Newly introduced BARseq technology can be used to expand the brain map

Cold Spring Harbor Laboratory Professor Anthony Zador has taken the next step in his quest to solve exactly how the brain is wired.

Zador, a neuroscientist whose lab studies how the brain's circuitry mediates and controls complex behaviors, set out about 10 years ago to map three pillars of brain function: connectivity, gene expression and physiological activity. Because the technology didn't exist to effectively do that, his team developed MAPseq, a technique used to map the connections of different brain cells and gain a better understanding of how they interact with each other. Over the years, Zador and his lab continued to improve the technique.

In a study published in the latest issue of Cell, Zador's lab, led by Xiaoyin Chen, a postdoctoral fellow and the first author on the paper, introduces BARseq, the next generation of MAPseq. The new technology can be used to expand the brain map by accurately pinpointing the location of a neuron. This allows BARseq to determine not only a neuron's connections, but also its pattern of gene expression and its physiological activity, two pieces of the puzzle MAPseq couldn't handle.

The brain is basically a circuit. It's a bunch of neurons connected to one another. In order to make progress in neuroscience, we have to actually be able to understand how those neurons are connected to one another, and ideally to be able to relate them to other aspects of neural function, like gene expression and neuronal activity.

Professor Anthony Zador, Cold Spring Harbor Laboratory

BARseq is designed to help researchers move closer to that goal. It's based on the same concept as MAPseq, with several important upgrades.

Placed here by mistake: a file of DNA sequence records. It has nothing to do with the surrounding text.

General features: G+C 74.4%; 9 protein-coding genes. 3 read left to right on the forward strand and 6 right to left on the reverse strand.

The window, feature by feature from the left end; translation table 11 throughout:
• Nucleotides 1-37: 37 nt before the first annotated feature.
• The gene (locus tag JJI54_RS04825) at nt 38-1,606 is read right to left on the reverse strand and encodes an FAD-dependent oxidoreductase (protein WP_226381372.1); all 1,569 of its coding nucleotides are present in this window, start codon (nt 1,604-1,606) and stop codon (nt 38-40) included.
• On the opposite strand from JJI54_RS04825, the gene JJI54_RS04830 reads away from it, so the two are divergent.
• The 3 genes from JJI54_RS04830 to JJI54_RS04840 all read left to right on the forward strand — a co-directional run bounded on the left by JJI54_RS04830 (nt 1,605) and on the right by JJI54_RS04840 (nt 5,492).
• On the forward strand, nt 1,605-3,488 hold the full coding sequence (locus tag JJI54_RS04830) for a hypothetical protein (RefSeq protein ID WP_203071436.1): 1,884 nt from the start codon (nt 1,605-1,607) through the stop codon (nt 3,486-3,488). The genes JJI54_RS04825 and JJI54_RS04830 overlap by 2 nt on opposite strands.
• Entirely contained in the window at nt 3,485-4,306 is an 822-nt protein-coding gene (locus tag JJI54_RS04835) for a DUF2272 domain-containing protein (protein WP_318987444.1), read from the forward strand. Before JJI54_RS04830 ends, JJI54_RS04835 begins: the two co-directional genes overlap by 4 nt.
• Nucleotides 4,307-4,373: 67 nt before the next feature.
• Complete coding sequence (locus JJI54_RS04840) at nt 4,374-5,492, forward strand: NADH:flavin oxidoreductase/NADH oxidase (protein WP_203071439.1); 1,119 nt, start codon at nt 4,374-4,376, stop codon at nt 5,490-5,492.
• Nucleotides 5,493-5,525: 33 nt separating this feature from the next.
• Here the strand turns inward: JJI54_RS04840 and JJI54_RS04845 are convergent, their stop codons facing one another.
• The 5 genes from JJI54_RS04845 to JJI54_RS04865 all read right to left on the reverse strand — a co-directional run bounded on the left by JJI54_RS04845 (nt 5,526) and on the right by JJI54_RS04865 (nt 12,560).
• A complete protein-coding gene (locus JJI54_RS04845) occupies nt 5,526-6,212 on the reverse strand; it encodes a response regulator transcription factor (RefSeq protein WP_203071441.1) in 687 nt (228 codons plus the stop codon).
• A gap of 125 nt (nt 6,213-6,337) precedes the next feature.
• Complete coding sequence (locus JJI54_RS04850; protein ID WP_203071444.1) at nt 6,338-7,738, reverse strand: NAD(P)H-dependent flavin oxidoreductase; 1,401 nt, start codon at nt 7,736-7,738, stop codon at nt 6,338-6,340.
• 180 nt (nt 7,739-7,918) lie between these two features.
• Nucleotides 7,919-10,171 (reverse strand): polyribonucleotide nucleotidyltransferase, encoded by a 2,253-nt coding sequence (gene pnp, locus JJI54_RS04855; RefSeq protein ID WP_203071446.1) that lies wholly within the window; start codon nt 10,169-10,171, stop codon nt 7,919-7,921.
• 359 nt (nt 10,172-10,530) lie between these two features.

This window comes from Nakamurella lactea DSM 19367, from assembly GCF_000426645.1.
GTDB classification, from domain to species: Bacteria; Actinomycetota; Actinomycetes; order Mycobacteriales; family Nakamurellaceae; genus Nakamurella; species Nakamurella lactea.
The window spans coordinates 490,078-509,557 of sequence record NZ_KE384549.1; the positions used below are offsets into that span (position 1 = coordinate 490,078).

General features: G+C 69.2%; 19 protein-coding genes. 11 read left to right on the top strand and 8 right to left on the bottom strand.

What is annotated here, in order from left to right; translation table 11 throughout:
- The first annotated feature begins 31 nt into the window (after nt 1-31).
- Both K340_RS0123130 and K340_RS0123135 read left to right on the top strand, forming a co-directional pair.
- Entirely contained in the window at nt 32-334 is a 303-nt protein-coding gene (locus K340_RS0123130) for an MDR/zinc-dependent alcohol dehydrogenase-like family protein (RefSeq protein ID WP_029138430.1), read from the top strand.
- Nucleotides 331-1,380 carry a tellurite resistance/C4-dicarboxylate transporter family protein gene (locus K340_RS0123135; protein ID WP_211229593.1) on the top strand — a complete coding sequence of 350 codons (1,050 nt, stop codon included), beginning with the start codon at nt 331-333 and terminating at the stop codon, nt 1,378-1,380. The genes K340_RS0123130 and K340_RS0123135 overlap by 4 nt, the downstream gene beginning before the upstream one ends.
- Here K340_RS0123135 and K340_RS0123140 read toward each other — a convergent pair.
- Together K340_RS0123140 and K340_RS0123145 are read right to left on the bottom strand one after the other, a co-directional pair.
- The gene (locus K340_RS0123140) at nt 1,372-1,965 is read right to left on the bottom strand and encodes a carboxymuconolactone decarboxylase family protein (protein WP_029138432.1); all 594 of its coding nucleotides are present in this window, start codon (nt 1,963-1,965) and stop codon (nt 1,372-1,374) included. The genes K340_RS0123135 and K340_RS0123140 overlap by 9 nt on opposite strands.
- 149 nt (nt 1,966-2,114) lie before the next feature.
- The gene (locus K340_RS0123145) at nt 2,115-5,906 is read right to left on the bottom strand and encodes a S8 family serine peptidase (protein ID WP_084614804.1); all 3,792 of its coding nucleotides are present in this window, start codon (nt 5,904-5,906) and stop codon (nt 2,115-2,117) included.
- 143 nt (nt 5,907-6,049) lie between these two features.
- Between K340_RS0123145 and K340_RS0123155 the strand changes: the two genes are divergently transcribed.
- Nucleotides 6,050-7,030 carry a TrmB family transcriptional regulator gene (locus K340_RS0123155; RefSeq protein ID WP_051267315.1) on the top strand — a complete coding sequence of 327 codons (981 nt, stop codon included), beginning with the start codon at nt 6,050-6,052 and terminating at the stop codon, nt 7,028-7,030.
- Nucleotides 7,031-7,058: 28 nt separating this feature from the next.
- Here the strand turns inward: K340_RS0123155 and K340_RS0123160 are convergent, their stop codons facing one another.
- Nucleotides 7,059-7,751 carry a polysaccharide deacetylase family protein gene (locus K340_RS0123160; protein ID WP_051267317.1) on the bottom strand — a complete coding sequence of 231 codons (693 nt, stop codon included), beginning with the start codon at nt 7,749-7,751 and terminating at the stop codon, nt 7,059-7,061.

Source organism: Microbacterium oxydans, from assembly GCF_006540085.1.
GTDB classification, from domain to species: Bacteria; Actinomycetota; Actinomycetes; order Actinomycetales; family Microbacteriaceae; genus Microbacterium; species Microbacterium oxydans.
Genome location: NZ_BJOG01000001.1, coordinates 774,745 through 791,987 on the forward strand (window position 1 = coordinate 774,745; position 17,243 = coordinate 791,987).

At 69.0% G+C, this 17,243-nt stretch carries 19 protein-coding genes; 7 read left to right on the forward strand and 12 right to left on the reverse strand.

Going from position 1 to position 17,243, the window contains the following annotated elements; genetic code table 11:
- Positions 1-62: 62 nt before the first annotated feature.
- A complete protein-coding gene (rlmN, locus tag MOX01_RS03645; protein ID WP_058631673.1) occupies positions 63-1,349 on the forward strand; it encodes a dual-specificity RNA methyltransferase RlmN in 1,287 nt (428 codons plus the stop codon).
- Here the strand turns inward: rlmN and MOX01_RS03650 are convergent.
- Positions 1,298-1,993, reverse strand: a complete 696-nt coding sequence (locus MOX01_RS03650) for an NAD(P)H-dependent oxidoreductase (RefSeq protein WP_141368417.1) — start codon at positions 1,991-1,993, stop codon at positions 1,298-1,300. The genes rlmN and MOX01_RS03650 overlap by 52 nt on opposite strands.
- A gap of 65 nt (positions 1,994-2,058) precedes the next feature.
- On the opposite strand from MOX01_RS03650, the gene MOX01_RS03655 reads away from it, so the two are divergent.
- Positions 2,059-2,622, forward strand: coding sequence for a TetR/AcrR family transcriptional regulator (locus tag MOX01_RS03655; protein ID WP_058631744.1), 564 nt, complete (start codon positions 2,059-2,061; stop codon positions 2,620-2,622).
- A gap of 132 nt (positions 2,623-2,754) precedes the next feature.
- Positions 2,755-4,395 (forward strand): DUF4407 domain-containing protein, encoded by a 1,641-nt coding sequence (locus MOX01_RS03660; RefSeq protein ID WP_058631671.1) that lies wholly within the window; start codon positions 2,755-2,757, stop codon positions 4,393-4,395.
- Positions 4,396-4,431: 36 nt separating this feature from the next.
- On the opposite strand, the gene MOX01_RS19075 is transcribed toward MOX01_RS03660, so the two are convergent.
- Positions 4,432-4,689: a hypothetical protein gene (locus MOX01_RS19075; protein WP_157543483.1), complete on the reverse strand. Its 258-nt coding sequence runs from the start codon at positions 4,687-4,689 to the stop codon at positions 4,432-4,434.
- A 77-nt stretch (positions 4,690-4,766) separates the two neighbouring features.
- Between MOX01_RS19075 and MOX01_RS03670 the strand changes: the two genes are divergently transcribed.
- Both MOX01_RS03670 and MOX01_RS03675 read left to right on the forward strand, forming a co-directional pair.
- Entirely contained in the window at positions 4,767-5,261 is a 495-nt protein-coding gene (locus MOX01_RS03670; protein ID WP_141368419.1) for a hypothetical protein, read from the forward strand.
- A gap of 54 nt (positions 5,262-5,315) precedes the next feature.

The researchers used MAPseq to tag each neuron with a unique barcode comprised of genetic sequences. By following those tags across the brain, they can see where the neurons send messages and then map the pathways those signals form between different areas of the brain. This is called brain connectivity.

The problem with MAPseq was that the process of tagging the neurons--where the brain cells had to be mixed together, separated and then tagged--resulted in poor spatial resolution. The process produced a blurry map that made it difficult for the researchers to see how a neuron was connected to a particular pillar, such as gene expression. The low resolution also prevented researchers from pinpointing exactly where in the brain the neuron was located.

BARseq solves that problem by allowing researchers to tag and sequence the neurons in situ, or in their original form and location on the brain. "So basically, you can see exactly where the neurons are when we sequence the barcodes," said Chen.

The team used BARseq to map the connections of 3,579 neurons in the auditory cortex of the mouse brain. Matching connectivity patterns to gene expression allows scientists to characterize different cell types and define their specific functions in the brain. It could prove to be a valuable tool for studying how neural circuits are formed.

"If we could have a complete wiring diagram, a map, that would provide a foundation for understanding thought, consciousness, decision making and how those go awry in neuropsychiatric disorders like autism, schizophrenia, depression, OCD," Zador said.

BARseq, like its predecessor, is far less expensive, labor-intensive and time-consuming than current mapping technologies. His lab used it to map up to tens of thousands of neurons per animal in a few weeks at a relatively low cost.

The team is now refining BARseq to achieve synaptic resolution for even clearer and more accurate mapping. While BARseq can pinpoint exactly where a neural connection begins, it can only provide a close estimate of where it ends.

"Right now, I can tell you where a neuron sends its axons, but I can't tell you exactly which neurons it's forming synapses with," said Zador. "We still don't have enough spatial resolution at the destination. But we're working on it."

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